Image 8: Albrecht Wenzel Eusebius von Wallenstein, Duke of Friedland (1583-1634). Fig. 19 in book.
The third most prominent military commander in the collection was Ambrogio Spinola, an Italian who fought for the Spanish Habsburgs. Spinola fought in many campaigns in Flanders but is principally famed for his capture of the Dutch town of Breda after a long siege in 1625. While Spinola’s military reputation was secured with the capitulation of Breda, his reputation in art history does not rest on his engraving in Van Dyck’s Iconography. He is better known from his depiction in Velásquez’s renowned painting ‘The Surrender of Breda’ which was commissioned by Philip IV of Spain in 1635, five years after Spinola’s death (Image 10). Velásquez knew Spinola well and went to great efforts to record his humanity and military courtesy as he accepted the keys of Breda from his opponent Justin of Nassau. Van Dyck’s other military commanders at the siege and surrender of Breda were the Spanish generals, John, Count of Nassau-Idstein, Carlos II Coloma and Diego Felipez de Guzmán.
Image 9: Ambrogio Spinola Doria, 1st Marquis of the Balbases, Grandee of Spain (1569-1630). Fig. 9 in book.
Image 10: Velásquez, The Surrender of Breda. Oil on canvas, Museo del Prado, Madrid: https://www.museodelprado.es/en/the-collection/art-work/the-surrender-of-breda/0cc7577a-51d9-44fd-b4d5-4dba8d9cb13a
Photo © Museo del Prado, Madrid.
Spanish military commanders of greater or lesser fame were also included in the Iconography. Generals Coloma, Frockas and Bazán all served in the armies deployed by the Spanish Habsburgs from the Spanish Netherlands during the Thirty Years War. Drawings for their engravings have been identified and ‘the three drawings can be assumed to have been made around the same time, probably between March 1631, when Coloma became “Maestre de Campo General”, and March 1632, when Van Dyck departed for England’. The presence of these three military commanders in Flanders at the same time as Van Dyck raises the possibility that they could have sat for him. In contrast to these three, it is known that Van Dyck could not have drawn or painted Gustavus Adolphus, Wallenstein, Tserclaes or Brancaccio from life. It must be assumed, therefore, that he employed other artists’ likenesses for his engravers’ models. Van Dyck’s choice of noble subjects for Van den Enden’s collection is not therefore fully understood, but must have been influenced by political considerations or popular notoriety of his day, as were the choices made by Gillis Hendricx for his 1646 edition.
Image 11: Carlos II Coloma y de Saa, Knight of Santiago, 1st Marquis of Espinar (1566-1637). Fig. 13 in book.
Van Dyck and his publishers were engaged in a business enterprise. Van Dyck’s aims seem to have been threefold; self-promotion, the aggrandizement of artists by having them included among princes, military commanders, statesmen and philosophers, and, thirdly, money making. The last of these aims was the motivation for the publishers. The Gillis Hendricx is the earliest edition which includes the three original groupings with the princes and military commanders opening the edition. Mauquoy-Hendrickx remarks that ‘the presence of the princes at the beginning of the collections – all the more so as they are contrived – is no proof what so ever that these engravings were completed first’. Nevertheless, the inclusion of princes and commanders, would have promoted sales just as do today’s celebrities.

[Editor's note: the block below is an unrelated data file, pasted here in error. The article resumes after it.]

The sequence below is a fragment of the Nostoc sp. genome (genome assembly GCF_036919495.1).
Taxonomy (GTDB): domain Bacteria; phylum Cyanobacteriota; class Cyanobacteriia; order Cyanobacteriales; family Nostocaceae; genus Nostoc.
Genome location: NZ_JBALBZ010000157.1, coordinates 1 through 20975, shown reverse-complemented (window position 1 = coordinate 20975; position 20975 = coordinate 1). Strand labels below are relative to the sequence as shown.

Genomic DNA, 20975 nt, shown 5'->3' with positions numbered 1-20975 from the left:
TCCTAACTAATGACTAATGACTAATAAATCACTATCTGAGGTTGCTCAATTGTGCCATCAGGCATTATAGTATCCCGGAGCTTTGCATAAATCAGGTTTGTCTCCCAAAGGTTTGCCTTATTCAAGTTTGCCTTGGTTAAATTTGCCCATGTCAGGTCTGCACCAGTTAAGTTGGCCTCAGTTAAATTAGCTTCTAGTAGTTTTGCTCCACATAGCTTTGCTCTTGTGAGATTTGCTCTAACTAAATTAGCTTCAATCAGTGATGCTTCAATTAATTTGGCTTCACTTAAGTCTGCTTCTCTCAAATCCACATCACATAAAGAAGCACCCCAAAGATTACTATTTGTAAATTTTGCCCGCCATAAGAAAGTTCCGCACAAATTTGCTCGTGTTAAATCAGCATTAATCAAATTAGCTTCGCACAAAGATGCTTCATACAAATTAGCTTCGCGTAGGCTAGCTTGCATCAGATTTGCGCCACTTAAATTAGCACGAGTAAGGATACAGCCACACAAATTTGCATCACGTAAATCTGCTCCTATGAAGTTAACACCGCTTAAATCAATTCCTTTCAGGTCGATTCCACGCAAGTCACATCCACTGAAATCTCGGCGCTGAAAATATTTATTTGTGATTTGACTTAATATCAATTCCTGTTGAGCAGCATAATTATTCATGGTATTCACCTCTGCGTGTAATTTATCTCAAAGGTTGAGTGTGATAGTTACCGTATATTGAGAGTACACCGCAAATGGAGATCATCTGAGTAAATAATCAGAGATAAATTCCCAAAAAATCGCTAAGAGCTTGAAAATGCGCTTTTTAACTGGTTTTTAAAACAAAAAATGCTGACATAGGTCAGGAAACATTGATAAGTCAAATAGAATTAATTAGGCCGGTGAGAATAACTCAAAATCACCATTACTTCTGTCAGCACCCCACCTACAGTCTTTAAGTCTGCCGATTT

Stijn Alsteens and Adam Eaker, Van Dyck: The Anatomy of Portraiture (New Haven and London, 2016).
Susan J. Barnes, Nora De Poorter, Oliver Millar and Horst Vey, Van Dyck: A Complete Catalogue of the Paintings (New Haven and London, 2004).
Ian Chilvers, Harold Osborne and Dennis Farr, The Oxford Dictionary of Art (Oxford and New York, 1997).
Marie Mauquoy-Hendrickx, L’Iconographie d’Antoine Van Dyck: Catalogue Raisonné (Brussels , 1991).
Arthur Mayger Hind, Van Dyck; His Original Etchings and His Iconography (Boston and New York, 1915).
Franz Wibiral, L’Iconographie d’Antoine Van Dyck (Leipzig and London, 1877).
 Franz Wibiral, L’Iconographie d’Antoine Van Dyck (Leipzig and London, 1877), p. 14.
 Ibid., p. 12.
 Stijn Alsteens and Adam Eaker, Van Dyck: The Anatomy of Portraiture (New Haven and London, 2016), p. 22.
 Wibiral, L’Iconographie, p. 12.
 Marie Mauquoy-Hendrickx, L’Iconographie d’Antoine Van Dyck: Catalogue Raisonné (Brussels, 1991), p. 9.
 Ian Chilvers, Harold Osborne and Dennis Farr, The Oxford Dictionary of Art (Oxford and New York, 1997), p. 177.
 Arthur Mayger Hind, Van Dyck; His Original Etchings and His Iconography (Boston and New York, 1915), p. 12.
 Ibid., p. 12.
 Ibid., p. 18.
 Ibid., pp 4-5.
 Susan J. Barnes, Nora De Poorter, Oliver Millar and Horst Vey, Van Dyck: A Complete Catalogue of the Paintings (New Haven and London, 2004), p. 349.
 Alsteens and Eaker, The Anatomy of Portraiture, pp. 149-52.
 Mauquoy-Hendrickx, L’Iconographie, p. 29.
Text: Mr. Thomas Hodson, M. Phil. in Art History, ART+IRELAND, Department of History of Art and Architecture, Trinity College, Dublin.